Berg et al v. Wal-Mart Stores, Inc. et al

Filing 54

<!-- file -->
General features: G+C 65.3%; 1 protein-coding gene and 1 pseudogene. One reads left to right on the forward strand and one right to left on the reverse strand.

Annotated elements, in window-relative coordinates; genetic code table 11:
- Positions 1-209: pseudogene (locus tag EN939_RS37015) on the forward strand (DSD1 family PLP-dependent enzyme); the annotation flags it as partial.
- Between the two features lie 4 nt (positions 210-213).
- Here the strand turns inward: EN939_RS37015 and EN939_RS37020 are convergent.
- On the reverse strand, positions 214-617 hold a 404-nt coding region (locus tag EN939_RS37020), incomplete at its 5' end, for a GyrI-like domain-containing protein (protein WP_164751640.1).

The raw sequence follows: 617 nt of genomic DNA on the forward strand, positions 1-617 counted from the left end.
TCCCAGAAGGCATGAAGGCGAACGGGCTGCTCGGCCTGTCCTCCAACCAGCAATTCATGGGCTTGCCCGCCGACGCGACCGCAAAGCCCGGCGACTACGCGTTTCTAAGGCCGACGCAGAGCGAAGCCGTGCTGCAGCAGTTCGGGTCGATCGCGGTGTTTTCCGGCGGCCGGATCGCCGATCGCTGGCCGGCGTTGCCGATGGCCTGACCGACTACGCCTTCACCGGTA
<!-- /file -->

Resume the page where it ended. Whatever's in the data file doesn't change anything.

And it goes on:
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1 2 3 4 5 6 7 UNITED STATES DISTRICT COURT WESTERN DISTRICT OF WASHINGTON AT TACOMA 8 9 10 11 12 GERALD R TARUTIS as guardian ad litem for A.B., a minor, and SHANI BERRY, Plaintiffs, 13 14 v. 15 WAL-MART STORES, INC., and SPAULDING LIGHTING, INC., 16 CASE NO. C12-5076 RJB ORDER GRANTING PLAINTIFF’S MOTION TO DISMISS WITHOUT PREJUDICE OF CLAIMS AGAINST SPAULDING LIGHTING, INC. AND DENYING AS MOOT DEFENDANT SPAULDING LIGHTING’S MOTION FOR SUMMARY JUDGMENT Defendants. 17 This matter comes before the Court on Defendant Spaulding Lighting’s (Spaulding) 18 motion for summary judgment. Dkt. 33. The Plaintiff Gerald R. Tarutis, as guardian ad Litem 19 for minor A.B. (Tarutis), filed a response stating that Plaintiff Tarutis “does not present evidence 20 to controvert Spaulding Lighting’s Motion.” Dkt. 43 p. 1. Spaulding filed a reply indicating that 21 its motion was unopposed and requesting dismissal of Plaintiff’s claims with prejudice. Dkt. 46. 22 On the same date Spaulding filed its reply, Plaintiff filed a request pursuant to Fed. R. Civ. P. 23 41(a)(2) for voluntary dismissal without prejudice of the claims against Spaulding. Dkt. 47. 24 ORDER GRANTING PLAINTIFF’S MOTION TO DISMISS WITHOUT PREJUDICE OF CLAIMS AGAINST SPAULDING LIGHTING, INC. AND- 1 1 2 SUMMARY JUDGMENT AND DISMISSAL WITHOUT PREJUDICE Federal Rule of Civil Procedure 41(a)(2) allows a plaintiff, pursuant to an order of the 3 court, and subject to any terms and conditions the court deems proper, to dismiss an action 4 without prejudice at any time. See Fed. R. Civ. P. 41(a)(2); Stevedoring Servs. of Am. v. Armilla 5 Int'l B.V., 889 F.2d 919, 921 (9th Cir.1989). When ruling on a motion to dismiss without 6 prejudice, the district court must determine whether the defendant will suffer some plain legal 7 prejudice as a result of the dismissal. Smith v. Lenches, 263 F.3d 972, 975 (9th Cir. 2001); Hyde 8 & Drath v. Baker, 24 F.3d 1162, 1169 (9th Cir.1994). 9 Legal prejudice does not result merely because a defendant will be inconvenienced by 10 potentially having to defend the action in a different forum or because the dispute will remain 11 unresolved. WPP Luxembourg Gamma Three Sarl v. Spot Runner, Inc., 655 F.3d 1030, 1059 n. 12 6 (9th Cir. 2011). Expenses incurred in defending a lawsuit also do not amount to legal 13 prejudice. Westlands Water Dist. v. United States, 100 F.3d 94, 97 (9th Cir.1996). Legal 14 prejudice does not result because the dispute remains unresolved, there is a threat of future 15 litigation, or a plaintiff may gain a tactical advantage by the dismissal. Smith, 263 F.3d at 976. 16 Instead, to have “legal prejudice,” there must be “prejudice to some legal interest, some legal 17 claim, some legal argument.” Id. 18 Defendant Spaulding argues that it has expended significant effort in discovery and in 19 preparation of its motion for summary judgment. Plaintiff, on the other hand, has offered no 20 evidence or argument in response to Spaulding’s summary judgment motion. Spaulding asserts 21 that Plaintiff is simply attempting to avoid an adverse ruling on the motion for summary 22 judgment. Dkt. 53 pp. 3-6. 23 24 DENYING AS MOOT DEFENDANT SPAULDING LIGHTING’S MOTION FOR SUMMARY JUDGMENT- 2 1 Although Spaulding has suffered some prejudice in having incurred litigation expenses, 2 Spaulding has not demonstrated that it suffered prejudice to some legal interest. Further, any 3 prejudice related to legal expenses incurred in connection with the instant motion for summary 4 judgment may be lessened because Spaulding may apply the information gained here in a 5 subsequent action, should one be filed. 6 The record presented indicates that the timing of Plaintiff's motion to dismiss, while not 7 ideal, is not due to any fault of Plaintiff or his current attorney. All indications are that the minor 8 Plaintiff’s mother, Shani Berry, failed to prosecute the matter on the minor’s behalf, and then 9 essentially abandoned the prosecution of this matter. See Dkt. 45. Spaulding’s motion for 10 summary judgment was filed a week subsequent to the appearance of new counsel. See Dkt. 31 11 and 33. The motion to dismiss without prejudice was filed in response to the motion for 12 summary judgment. Dkt. 47. 13 As the Tenth Circuit has observed in the context of Rule 41(a)(2): 14 The district court should endeavor to insure substantial justice is accorded to both parties. A court, therefore, must consider the equities not only facing the defendant, but also those facing the plaintiff; a court's refusal to do so is a denial of a full and complete exercise of judicial discretion. In a complex, emotional case such as this, it is critically important when considering a motion to dismiss, the court give the equities of the plaintiff the attention deserved. 15 16 17 18 Ohlander v. Larson, 114 F.3d 1531, 1537 (10th Cir.1997). A district court is “obligated to 19 consider the novelty of the circumstances” surrounding each case. Ohlander, 114 F.3d at 1531. 20 As in Ohlander, this case presents unusual circumstances. Considering the equities facing both 21 sides, the Court finds that Plaintiff should be permitted to voluntarily dismiss the case against 22 Spaulding without prejudice and that Defendant would not suffer plain legal prejudice as a result 23 of such a dismissal. 24 DENYING AS MOOT DEFENDANT SPAULDING LIGHTING’S MOTION FOR SUMMARY JUDGMENT- 3 1 Defendant Spaulding’s motion for summary judgment should be denied as moot. 2 CONCLUSION 3 Accordingly, it is hereby ORDERED: 4 1. Plaintiffs’ motion for voluntary dismissal without prejudice of claims against 5 Defendant Spaulding Lighting, Inc. (Dkt. 47) is GRANTED. This action is 6 DISMISSED WITHOUT PREJUDICE against Defendant Spaulding Lighting, Inc. 7 2. Defendant Spaulding Lighting, Inc’s. Motion for Summary Judgment (Dkt. 33) is 8 DENIED as MOOT 9 Dated this 5th day of February, 2013. 10 11 12 A ROBERT J. BRYAN United States District Judge 13 14 15 16 17 18 19 20 21 22 23 24 DENYING AS MOOT DEFENDANT SPAULDING LIGHTING’S MOTION FOR SUMMARY JUDGMENT- 4